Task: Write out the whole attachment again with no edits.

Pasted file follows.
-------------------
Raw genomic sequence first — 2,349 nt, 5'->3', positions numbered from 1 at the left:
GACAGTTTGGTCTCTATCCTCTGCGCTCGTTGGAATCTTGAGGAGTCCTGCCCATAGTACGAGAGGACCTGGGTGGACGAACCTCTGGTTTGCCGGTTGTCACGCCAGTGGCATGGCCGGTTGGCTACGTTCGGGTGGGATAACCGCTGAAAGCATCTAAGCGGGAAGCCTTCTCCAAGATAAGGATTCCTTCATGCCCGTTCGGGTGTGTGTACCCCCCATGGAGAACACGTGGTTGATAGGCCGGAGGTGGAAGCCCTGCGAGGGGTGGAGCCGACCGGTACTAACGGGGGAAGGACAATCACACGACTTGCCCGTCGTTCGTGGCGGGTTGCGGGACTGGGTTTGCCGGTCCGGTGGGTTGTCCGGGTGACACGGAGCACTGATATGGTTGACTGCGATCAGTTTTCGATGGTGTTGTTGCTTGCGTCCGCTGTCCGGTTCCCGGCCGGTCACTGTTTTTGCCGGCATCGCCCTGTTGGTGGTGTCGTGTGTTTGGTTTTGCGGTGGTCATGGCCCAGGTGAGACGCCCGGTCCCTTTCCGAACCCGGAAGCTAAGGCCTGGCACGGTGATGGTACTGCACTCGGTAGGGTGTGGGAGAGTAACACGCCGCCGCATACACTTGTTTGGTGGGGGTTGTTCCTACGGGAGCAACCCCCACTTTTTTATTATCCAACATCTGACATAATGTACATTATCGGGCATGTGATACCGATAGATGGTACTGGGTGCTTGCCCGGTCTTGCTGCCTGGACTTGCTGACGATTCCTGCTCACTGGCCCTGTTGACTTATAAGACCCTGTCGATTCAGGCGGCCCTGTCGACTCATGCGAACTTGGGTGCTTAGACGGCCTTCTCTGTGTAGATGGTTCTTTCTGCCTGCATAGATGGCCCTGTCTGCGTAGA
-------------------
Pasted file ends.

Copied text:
Raw genomic sequence first — 2,349 nt, 5'->3', positions numbered from 1 at the left:
GACAGTTTGGTCTCTATCCTCTGCGCTCGTTGGAATCTTGAGGAGTCCTGCCCATAGTACGAGAGGACCTGGGTGGACGAACCTCTGGTTTGCCGGTTGTCACGCCAGTGGCATGGCCGGTTGGCTACGTTCGGGTGGGATAACCGCTGAAAGCATCTAAGCGGGAAGCCTTCTCCAAGATAAGGATTCCTTCATGCCCGTTCGGGTGTGTGTACCCCCCATGGAGAACACGTGGTTGATAGGCCGGAGGTGGAAGCCCTGCGAGGGGTGGAGCCGACCGGTACTAACGGGGGAAGGACAATCACACGACTTGCCCGTCGTTCGTGGCGGGTTGCGGGACTGGGTTTGCCGGTCCGGTGGGTTGTCCGGGTGACACGGAGCACTGATATGGTTGACTGCGATCAGTTTTCGATGGTGTTGTTGCTTGCGTCCGCTGTCCGGTTCCCGGCCGGTCACTGTTTTTGCCGGCATCGCCCTGTTGGTGGTGTCGTGTGTTTGGTTTTGCGGTGGTCATGGCCCAGGTGAGACGCCCGGTCCCTTTCCGAACCCGGAAGCTAAGGCCTGGCACGGTGATGGTACTGCACTCGGTAGGGTGTGGGAGAGTAACACGCCGCCGCATACACTTGTTTGGTGGGGGTTGTTCCTACGGGAGCAACCCCCACTTTTTTATTATCCAACATCTGACATAATGTACATTATCGGGCATGTGATACCGATAGATGGTACTGGGTGCTTGCCCGGTCTTGCTGCCTGGACTTGCTGACGATTCCTGCTCACTGGCCCTGTTGACTTATAAGACCCTGTCGATTCAGGCGGCCCTGTCGACTCATGCGAACTTGGGTGCTTAGACGGCCTTCTCTGTGTAGATGGTTCTTTCTGCCTGCATAGATGGCCCTGTCTGCGTAGA